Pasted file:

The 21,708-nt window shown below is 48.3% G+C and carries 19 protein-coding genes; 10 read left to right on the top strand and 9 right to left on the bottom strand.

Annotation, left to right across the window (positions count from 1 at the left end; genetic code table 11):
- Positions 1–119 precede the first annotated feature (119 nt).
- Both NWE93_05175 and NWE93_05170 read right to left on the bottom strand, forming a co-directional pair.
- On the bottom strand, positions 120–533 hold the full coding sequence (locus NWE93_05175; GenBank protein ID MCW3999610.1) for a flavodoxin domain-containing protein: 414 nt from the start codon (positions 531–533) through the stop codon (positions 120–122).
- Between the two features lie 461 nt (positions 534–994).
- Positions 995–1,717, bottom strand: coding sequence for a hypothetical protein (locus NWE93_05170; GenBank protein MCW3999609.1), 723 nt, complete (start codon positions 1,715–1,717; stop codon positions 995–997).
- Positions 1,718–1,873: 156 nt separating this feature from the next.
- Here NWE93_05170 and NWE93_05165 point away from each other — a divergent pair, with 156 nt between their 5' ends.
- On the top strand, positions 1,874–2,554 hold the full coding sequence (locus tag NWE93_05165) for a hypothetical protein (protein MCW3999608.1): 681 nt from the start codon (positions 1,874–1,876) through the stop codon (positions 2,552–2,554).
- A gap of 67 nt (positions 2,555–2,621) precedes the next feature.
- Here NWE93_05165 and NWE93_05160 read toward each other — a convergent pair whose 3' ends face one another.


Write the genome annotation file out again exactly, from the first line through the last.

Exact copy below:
The 21,708-nt window shown below is 48.3% G+C and carries 19 protein-coding genes; 10 read left to right on the top strand and 9 right to left on the bottom strand.

Annotation, left to right across the window (positions count from 1 at the left end; genetic code table 11):
- Positions 1–119 precede the first annotated feature (119 nt).
- Both NWE93_05175 and NWE93_05170 read right to left on the bottom strand, forming a co-directional pair.
- On the bottom strand, positions 120–533 hold the full coding sequence (locus NWE93_05175; GenBank protein ID MCW3999610.1) for a flavodoxin domain-containing protein: 414 nt from the start codon (positions 531–533) through the stop codon (positions 120–122).
- Between the two features lie 461 nt (positions 534–994).
- Positions 995–1,717, bottom strand: coding sequence for a hypothetical protein (locus NWE93_05170; GenBank protein MCW3999609.1), 723 nt, complete (start codon positions 1,715–1,717; stop codon positions 995–997).
- Positions 1,718–1,873: 156 nt separating this feature from the next.
- Here NWE93_05170 and NWE93_05165 point away from each other — a divergent pair, with 156 nt between their 5' ends.
- On the top strand, positions 1,874–2,554 hold the full coding sequence (locus tag NWE93_05165) for a hypothetical protein (protein MCW3999608.1): 681 nt from the start codon (positions 1,874–1,876) through the stop codon (positions 2,552–2,554).
- A gap of 67 nt (positions 2,555–2,621) precedes the next feature.
- Here NWE93_05165 and NWE93_05160 read toward each other — a convergent pair whose 3' ends face one another.